By the way, that's also a technique for figuring out what's wrong with your tomato plant. Scraping part of the main stem to see if there's a pattern below. if there's a pattern of brownish discoloration, that sometimes can be a sign of verticillium wilt. Fusarium wilt is noticeable on a cross section of one of the main tomato stems. The interior of that cross section should be cream colored if the tomato plant is free of fusarium wilt.


Debbie Flower  23:40  

Oh, that is something that's growing in the plant, a fungus. Something that's growing in the plumbing of the plant and blocking it up.




Farmer Fred  23:48  

Right. Let's move on to number four in our search for happy and successful gardeners, their top 10 habits. You know, if you throw out a plant, you have the opportunity to buy a plant or get another plant? Well, that's part of the fun.


Debbie Flower  24:01  



Farmer Fred  24:03  

I got a couple plants  waiting for a new home in the yard. I got to figure out what I'm going to do with them.


Debbie Flower  24:07  

 Well, that's number one. Have an idea where that plant is going to go. 


Farmer Fred  24:12  

In my defense, I have an idea. And then I actually go out there and say well, do I really want to remove what's there, right?


Debbie Flower  24:17  

I have a perpetual collection outside my kitchen door of plants and pots that people gave me or I bought on a whim and I don't know where I'm going to put them. So that's number one is know what you're going to do with it.  And then buy something that's healthy. Buy a plant that's an appropriate size for the pot. Not huge. Not the biggest one, but not tiny either. The tiny ones are probably suffering. The biggest ones are probably root bound and it's not going to establish well in your garden. Only one plant per pot. Having hosted many plant sales when I was teaching, people loved when there were two plants in the pot, too.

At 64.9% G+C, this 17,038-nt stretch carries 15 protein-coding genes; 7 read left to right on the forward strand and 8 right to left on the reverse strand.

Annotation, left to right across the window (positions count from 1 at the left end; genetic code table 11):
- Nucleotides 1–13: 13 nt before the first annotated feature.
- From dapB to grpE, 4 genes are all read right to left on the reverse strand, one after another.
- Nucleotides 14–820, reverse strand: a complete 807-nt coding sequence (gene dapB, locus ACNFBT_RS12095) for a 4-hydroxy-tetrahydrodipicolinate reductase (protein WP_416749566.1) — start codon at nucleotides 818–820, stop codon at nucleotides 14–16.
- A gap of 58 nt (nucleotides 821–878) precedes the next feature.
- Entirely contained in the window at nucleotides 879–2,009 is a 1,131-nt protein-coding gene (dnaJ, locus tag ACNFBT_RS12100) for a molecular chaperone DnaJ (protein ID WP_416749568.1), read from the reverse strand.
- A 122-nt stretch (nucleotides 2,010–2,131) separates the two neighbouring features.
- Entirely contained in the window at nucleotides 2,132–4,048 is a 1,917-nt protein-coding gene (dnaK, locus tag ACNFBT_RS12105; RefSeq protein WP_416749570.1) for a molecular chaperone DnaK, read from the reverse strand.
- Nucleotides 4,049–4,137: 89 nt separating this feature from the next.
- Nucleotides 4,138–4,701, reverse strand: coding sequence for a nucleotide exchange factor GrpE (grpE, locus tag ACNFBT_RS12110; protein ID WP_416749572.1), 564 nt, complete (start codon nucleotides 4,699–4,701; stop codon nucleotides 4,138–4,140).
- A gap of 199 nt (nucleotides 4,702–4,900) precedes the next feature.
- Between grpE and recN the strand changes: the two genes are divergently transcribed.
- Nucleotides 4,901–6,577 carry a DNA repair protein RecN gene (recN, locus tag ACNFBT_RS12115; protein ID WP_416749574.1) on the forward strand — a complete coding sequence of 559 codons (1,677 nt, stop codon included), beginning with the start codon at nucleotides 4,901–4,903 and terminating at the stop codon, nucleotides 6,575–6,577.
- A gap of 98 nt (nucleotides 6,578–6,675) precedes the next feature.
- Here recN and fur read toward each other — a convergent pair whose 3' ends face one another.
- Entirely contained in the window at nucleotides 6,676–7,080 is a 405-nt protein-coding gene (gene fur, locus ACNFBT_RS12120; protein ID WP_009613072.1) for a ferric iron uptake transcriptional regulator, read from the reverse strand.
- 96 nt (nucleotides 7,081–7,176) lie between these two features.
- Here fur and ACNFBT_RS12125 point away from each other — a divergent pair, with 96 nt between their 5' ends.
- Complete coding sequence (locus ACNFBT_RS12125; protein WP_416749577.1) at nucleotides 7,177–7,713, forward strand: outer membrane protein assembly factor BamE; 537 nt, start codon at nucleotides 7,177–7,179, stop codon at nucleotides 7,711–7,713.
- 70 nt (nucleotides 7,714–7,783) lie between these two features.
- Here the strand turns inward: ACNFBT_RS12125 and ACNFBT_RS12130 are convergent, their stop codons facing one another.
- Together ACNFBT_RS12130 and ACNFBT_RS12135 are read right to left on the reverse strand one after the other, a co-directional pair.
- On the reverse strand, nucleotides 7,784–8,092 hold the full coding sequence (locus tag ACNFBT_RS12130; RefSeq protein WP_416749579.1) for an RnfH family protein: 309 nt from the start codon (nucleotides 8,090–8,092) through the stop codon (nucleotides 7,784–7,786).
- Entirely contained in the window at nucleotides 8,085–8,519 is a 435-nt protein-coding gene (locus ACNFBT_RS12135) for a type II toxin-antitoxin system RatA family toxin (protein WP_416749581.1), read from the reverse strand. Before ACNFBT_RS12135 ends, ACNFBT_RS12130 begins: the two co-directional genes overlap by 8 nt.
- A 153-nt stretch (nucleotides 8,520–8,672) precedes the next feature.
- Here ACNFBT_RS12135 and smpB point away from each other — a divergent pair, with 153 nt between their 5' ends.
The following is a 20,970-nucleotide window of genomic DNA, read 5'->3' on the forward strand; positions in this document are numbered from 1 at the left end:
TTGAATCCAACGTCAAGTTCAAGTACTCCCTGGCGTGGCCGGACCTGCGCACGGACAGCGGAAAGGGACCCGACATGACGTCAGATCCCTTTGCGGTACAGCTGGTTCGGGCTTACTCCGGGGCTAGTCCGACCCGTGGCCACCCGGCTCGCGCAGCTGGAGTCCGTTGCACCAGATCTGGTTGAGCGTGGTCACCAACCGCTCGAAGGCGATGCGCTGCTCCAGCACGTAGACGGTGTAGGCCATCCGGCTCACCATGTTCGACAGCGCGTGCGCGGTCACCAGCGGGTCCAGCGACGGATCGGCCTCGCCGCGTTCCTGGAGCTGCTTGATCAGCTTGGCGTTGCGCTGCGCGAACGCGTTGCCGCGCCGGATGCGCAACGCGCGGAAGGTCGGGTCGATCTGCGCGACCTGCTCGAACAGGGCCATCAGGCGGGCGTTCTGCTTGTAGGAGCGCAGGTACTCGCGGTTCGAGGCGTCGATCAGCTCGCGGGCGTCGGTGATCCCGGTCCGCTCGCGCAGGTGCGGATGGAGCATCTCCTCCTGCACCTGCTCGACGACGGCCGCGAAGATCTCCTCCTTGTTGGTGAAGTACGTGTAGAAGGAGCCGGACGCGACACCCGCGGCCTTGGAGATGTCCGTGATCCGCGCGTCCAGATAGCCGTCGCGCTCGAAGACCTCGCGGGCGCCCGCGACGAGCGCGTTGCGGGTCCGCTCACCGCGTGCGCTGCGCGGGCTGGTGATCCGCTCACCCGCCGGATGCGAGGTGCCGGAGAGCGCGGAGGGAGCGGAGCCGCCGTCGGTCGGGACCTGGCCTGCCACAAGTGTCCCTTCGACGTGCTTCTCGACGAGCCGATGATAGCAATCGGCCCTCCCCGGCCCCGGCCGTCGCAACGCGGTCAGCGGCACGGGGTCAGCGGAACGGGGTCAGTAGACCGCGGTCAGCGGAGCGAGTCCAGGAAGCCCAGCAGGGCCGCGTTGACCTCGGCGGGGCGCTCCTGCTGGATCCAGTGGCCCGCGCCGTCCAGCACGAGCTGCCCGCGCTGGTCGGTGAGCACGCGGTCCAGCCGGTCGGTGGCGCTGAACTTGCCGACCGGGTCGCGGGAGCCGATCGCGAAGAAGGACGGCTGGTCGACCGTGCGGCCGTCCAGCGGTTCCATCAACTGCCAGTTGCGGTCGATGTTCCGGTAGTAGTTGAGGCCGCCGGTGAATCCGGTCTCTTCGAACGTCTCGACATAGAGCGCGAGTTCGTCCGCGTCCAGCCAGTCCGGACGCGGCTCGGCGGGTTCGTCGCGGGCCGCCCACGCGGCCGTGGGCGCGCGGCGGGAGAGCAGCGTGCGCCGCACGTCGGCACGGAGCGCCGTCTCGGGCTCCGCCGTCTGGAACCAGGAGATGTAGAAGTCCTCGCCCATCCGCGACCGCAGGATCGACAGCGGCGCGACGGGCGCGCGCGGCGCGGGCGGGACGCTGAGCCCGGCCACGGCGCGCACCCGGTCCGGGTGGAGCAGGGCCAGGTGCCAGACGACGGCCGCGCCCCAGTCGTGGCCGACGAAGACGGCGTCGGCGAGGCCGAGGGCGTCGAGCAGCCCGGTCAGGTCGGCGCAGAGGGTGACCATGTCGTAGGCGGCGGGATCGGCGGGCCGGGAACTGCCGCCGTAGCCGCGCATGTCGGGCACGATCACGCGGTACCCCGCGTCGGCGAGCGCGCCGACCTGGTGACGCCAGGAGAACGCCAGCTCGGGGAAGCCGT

Farmer Fred

Everyone loves to get  two for one.  


Debbie Flower

But typically, one of the two is not going to survive, or the two are both going to grow poorly, because there's so much competition between them. Tomatoes that are grown too close together in the garden, will never bear. They'll grow, but they will never have fruit. So what's the point? Just buy the one you want: a well-rooted, established plant.


Farmer Fred  25:21  

Maybe it's a case of there's one really nice plant in there, and there's a smaller, scrawny one in there, well, you can buy that and just cut off the scrawny one.


Debbie Flower  25:29  

Right. And that's the way you thin, is by cutting, not by pulling.


Farmer Fred  25:33  

Right, you don't want to disturb the root system too much.


Debbie Flower  25:37  

You don't want to buy plants that are in full bloom either. 


Farmer Fred

Good luck on that, right? 


Debbie Flower

There’s an adage in the nursery industry: “what sells is what's in bloom”. So you go to the table with the ones in bloom, and you find the one that has a lot of buds on it. Because that means in the future, when you get it home, you're gonna get to look at those flowers when they open. But if you buy the one where all the flowers are open, you're gonna get it home and in a day or two, it's going to have no flowers on it.


Farmer Fred  26:06  

This also brings up another good point about not only shopping carefully, but helping it along in that transition period. When you buy a plant and take it home, plant it immediately; if you can’t do that, pot it up into a larger container. Because how many of us have ever been in the habit of buying a plant on a Saturday, and then maybe the following Saturday or the Saturday  after that or the Saturday after that, you finally get around to planting it. If you buy a plant, especially a plant in a six pack is when you get home and you know you're not going to plant that day. Pot it up. Yes, move it up to a one gallon container. You'd be surprised at how that plant will thank you, by putting on all sorts of growth that by the time you get around it actually sticking in the ground, it’s going to be a happy camper. 


Debbie Flower  26:50